Pound eyeballs inflation

Currencies Direct January 14th 2014 - 2 minute read

The Greenback’s performance on Monday was not in
keeping of a safe haven currency, that is if the recent stumble in
sentiment is genuine. The Standard
& Poor’s
500 dropped the most in two months to 1.1 per cent
while the Dow Jones industrial average suffered its largest slide
since early October. Given how rare it is to see equities stumble,
the move was not overlooked by risk watchers and yet, the
suggestions of stimulus-supported benchmarks slipping despite
‘favourable’ data (poor NFPs this past Friday) didn’t seem to run
deep enough to leverage the dollar’s safe haven status.

The pound fell across the board Monday. The
currency’s losses ranged from a 0.6 per cent slide against the
weakened US dollar to a hefty 1.8 per cent plunge versus the yen.
There is certainly an element of the pound’s position in the risk
spectrum that contributed to its retreat, but the poor performance
against the greenback and more risk-leaning currencies suggests
there was something more pervasive at work. The indicator on the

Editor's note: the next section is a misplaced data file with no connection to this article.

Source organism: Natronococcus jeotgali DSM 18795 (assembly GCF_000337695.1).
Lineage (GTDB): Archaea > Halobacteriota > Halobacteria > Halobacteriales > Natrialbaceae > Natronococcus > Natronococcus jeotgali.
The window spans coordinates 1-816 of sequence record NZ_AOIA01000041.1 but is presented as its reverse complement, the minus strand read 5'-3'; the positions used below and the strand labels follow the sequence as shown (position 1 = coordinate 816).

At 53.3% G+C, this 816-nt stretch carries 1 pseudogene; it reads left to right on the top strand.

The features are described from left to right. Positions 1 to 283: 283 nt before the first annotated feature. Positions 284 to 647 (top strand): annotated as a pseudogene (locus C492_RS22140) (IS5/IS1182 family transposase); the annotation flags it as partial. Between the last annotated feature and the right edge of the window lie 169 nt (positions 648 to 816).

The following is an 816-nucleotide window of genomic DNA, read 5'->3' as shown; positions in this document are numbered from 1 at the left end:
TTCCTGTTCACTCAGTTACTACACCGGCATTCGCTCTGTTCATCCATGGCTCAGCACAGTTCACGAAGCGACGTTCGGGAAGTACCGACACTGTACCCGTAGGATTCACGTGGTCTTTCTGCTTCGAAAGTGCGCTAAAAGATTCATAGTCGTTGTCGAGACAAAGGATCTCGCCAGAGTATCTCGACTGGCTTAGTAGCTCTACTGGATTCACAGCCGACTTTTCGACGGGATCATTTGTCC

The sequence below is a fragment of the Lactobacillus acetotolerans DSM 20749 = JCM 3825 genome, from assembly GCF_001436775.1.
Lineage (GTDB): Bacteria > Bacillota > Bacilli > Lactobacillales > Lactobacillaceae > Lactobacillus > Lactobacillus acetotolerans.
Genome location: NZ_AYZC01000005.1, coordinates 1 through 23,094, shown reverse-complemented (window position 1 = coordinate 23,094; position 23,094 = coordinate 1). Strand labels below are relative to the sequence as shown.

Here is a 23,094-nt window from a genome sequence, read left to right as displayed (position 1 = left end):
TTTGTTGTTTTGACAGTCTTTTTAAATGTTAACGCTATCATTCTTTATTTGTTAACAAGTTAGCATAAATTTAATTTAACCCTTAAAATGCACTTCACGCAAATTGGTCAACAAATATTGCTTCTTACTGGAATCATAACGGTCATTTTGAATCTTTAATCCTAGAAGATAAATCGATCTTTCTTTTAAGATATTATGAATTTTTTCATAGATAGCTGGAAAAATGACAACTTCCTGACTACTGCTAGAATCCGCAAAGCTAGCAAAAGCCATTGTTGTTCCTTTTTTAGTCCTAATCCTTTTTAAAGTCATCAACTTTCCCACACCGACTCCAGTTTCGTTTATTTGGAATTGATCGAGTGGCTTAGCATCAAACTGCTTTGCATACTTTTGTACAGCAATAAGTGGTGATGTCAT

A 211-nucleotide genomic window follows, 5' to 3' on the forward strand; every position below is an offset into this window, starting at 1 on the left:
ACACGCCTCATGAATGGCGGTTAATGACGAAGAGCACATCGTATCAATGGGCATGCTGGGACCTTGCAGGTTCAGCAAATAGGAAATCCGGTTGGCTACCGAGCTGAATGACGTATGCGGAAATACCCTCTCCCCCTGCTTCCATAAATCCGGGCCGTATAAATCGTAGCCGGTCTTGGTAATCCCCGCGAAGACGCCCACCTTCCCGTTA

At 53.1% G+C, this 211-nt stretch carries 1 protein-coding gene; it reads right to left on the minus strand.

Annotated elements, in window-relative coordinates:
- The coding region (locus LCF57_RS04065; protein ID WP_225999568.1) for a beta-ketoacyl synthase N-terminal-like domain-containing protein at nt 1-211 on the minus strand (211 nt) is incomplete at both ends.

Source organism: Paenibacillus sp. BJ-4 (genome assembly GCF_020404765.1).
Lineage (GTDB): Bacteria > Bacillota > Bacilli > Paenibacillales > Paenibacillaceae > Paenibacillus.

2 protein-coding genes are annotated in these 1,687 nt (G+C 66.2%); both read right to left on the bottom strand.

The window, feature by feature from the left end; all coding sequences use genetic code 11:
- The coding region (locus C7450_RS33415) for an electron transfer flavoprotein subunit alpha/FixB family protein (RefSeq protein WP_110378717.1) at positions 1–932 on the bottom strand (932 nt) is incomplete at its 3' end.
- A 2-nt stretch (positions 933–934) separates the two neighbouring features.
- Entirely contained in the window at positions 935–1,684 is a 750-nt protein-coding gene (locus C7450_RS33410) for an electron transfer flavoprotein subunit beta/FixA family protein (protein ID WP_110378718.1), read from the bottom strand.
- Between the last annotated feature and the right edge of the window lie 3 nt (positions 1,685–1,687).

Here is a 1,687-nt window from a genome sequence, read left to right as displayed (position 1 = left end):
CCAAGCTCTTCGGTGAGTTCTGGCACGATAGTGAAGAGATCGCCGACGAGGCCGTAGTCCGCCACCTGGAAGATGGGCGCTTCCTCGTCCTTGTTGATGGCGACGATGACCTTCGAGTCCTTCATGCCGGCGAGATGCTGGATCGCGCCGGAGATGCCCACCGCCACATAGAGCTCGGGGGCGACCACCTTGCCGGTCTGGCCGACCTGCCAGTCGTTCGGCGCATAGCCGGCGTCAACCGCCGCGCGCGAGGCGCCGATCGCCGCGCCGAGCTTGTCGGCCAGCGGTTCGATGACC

docket was the little-followed Lloyds Employment Confidence survey
for December – which actually approached a five-year high. The
material development was the extended retreat in Gilt yields. While
the UK government bonds hold a safe-haven status of their own, it
is materially more restrained than Treasuries; and more
importantly, the pound has been driven to considerable heights on
rate expectations. As the 10-year nears 2.8 per cent, traders are
holding their breath for the round of inflation data due today –
headed by the December CPI.

Finally, the single European currency weakened
against most of its counterparts through the week’s opening
campaign. The calendar was light and European equity indexes fair
remarkably well given the general sentiment behind global financial
markets. For those weighing relative monetary policy, European
market rates have softened recently and certainly curbed their
advance. Ahead, we have
President Trichet speaking on the Troika’s performance.

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